(The code in this article has been tested under FPC 3.56 by Jeff Fox)
As a rule the arrival of a new programming language is caused by the arrival of some new programming method or paradigm. Thus Algol-60 had marked the appearance of the structured programming approach and Pascal the advanced user-defined data types. Object-oriented programming was born coupled with Smalltalk, but C++ has marked it's coming to the "professional league". New programming paradigms demand new programming language. But Forth users need not change languages. Of course Forth is extensible and can easily adopt new paradigms. The subject of this paper demonstrates how Forth can adapt a parallel programming paradigm.
One of the "HOT" areas of Programming Science is parallel computing. C.A.R. Hoar, the author of "Communication Sequental Processes"-book is the first theoretical founder of Parallel Computing. The programming language OCCAM is based on Hoar's theory. It is considered to be one of a main parallel programming languages. There are two main features of this interesting language:
Another popular parallel programming model is LINDA by D. Gelernter.
LINDA is not a programming language, but a parallelizing extension to
a conventional programming language. There is C-LINDA, FORTRAN-LINDA
and FORTH-LINDA. LINDA the paradigm is based on the idea of active
and passive tuples. Active tuples are the processes started by some
other process and running with it in co-operation.
Passive tuples are the tools for information exchange. The passive tuples exchange information like notes on a bulletin board.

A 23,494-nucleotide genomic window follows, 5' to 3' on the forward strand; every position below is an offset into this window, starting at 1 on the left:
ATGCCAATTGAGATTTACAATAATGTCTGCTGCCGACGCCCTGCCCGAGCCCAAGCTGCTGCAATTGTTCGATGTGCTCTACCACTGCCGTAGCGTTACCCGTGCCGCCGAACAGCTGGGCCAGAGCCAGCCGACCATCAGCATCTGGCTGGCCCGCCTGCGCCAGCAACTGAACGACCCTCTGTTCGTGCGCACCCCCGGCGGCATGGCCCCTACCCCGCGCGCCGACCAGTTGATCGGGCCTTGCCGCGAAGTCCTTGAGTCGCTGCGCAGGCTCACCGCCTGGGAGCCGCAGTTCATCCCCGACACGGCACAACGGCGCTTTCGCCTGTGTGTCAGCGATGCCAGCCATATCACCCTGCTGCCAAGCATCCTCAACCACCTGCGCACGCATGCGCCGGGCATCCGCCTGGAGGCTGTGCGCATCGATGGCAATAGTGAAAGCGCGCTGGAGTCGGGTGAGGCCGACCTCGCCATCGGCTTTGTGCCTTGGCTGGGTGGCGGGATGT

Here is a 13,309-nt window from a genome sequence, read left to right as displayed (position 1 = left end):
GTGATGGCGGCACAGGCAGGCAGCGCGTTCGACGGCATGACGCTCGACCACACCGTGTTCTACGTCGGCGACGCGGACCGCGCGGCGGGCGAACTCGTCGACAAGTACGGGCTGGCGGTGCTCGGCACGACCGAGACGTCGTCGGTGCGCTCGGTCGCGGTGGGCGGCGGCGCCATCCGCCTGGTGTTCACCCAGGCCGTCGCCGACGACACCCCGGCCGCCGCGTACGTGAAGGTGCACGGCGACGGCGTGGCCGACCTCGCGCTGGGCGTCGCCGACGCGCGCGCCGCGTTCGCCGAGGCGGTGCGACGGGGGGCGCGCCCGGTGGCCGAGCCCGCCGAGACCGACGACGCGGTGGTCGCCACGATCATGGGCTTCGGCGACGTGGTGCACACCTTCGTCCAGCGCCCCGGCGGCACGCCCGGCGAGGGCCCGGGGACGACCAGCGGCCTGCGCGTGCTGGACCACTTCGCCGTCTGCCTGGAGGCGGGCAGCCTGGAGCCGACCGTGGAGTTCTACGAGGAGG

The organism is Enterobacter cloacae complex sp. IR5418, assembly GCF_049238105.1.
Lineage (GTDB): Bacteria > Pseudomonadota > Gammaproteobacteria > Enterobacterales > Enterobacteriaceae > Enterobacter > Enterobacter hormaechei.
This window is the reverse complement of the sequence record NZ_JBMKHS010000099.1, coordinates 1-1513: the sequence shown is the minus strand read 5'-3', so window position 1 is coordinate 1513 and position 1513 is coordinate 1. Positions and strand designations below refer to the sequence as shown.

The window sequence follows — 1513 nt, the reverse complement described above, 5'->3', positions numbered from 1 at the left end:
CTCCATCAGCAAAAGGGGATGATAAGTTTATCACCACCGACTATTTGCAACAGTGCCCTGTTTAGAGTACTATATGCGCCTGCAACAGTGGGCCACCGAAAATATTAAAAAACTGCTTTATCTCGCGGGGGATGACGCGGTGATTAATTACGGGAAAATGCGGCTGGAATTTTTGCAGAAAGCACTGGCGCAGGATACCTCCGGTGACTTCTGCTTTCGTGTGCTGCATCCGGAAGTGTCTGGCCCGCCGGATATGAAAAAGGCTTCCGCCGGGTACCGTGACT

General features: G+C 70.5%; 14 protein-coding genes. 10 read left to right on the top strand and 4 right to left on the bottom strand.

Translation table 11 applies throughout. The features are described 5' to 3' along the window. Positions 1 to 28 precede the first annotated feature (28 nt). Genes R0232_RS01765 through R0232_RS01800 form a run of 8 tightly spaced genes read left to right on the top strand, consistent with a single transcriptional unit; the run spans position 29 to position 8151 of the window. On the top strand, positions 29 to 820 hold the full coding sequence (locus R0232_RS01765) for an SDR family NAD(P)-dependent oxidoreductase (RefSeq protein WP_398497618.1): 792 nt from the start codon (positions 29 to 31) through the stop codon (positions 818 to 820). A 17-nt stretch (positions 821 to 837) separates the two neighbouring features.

Paradigms of OCCAM and LINDA do not conflict with one another, but rather complement each other. It is hard to emulate LINDA in OCCAM and it is hard to emulate OCCAM in LINDA efficiently.
The subject of this paper is a FORTH Parallel Extension. What new has arrived with Parallel Forth? Very little.
MULTI Enable multiprocessing mode; SINGLE Disable multiprocessing mode; ||( ... ) Coupled words to add a new parallel branch (all words inside parenthesis) into the current mounted (not running!) processes' ring; EV( ... ) Coupled words to add a new parallel branch into the current running processes' ring. It's like the active tuple in LINDA and the syntax has come from FORTH-LINDA by Jeff Fox; PAR Stop the current process and start a "son" processes' ring mounted by the "parent" process by means of a ||( ... ) -construction. Wait until all "son" processes are done and then run the "parent" process again. PAUSE Deferred (for now!) word. In MULTI -mode - switch to the next process in the current ring. In SINGLE -mode - NOOP; STOP Stop a process and remove it from the current processes' ring; STOP-ALL Stop all processes in the current ring and resume the "parent" process. Very useful to emulate OCCAM ALT -processes; DATA-STACK-SIZE RETURN-STACK-SIZE USER-AREA-SIZE Variables to control USER -area's and stack's sizes. It's because different processes have different demands for stacks and the number of user-variables; BUFFER Generic word to define buffers. Use buffers for the most efficient data exchange between processes (without synchronisation); >B ( n b -- ) Output a 16-bit value to the buffer b; B> ( b -- n ) Input a 16-bit value from the buffer b; CHAN Generic word to define channels. A channel is the buffer of one-equal-length. A channel is useful for the exchange of information with synchronization. CHAN Generic word to define channels' area. >C ( n c -- ) Output a 16-bit value to the channel c; C> ( c -- n ) Input word a 16-bit value from the channel c; WORD Just like F-PC's ARRAY with the same aim.Several notes, about the source code:
1. All the user-variables of "son" that are defined in a program have the same value as its "parent's" ones before ||( ... ) or EV( ... ) -constructions. Thus it's possible to use user-variables to pass parameters from a "parent" to a "son" or to a co-operative "parent".
2. Make sure the USER-AREAs' and stacks' size for each process are big enough to run without hanging up. It's easy to write special words to fill these areas by some char and then to check how many of them were used.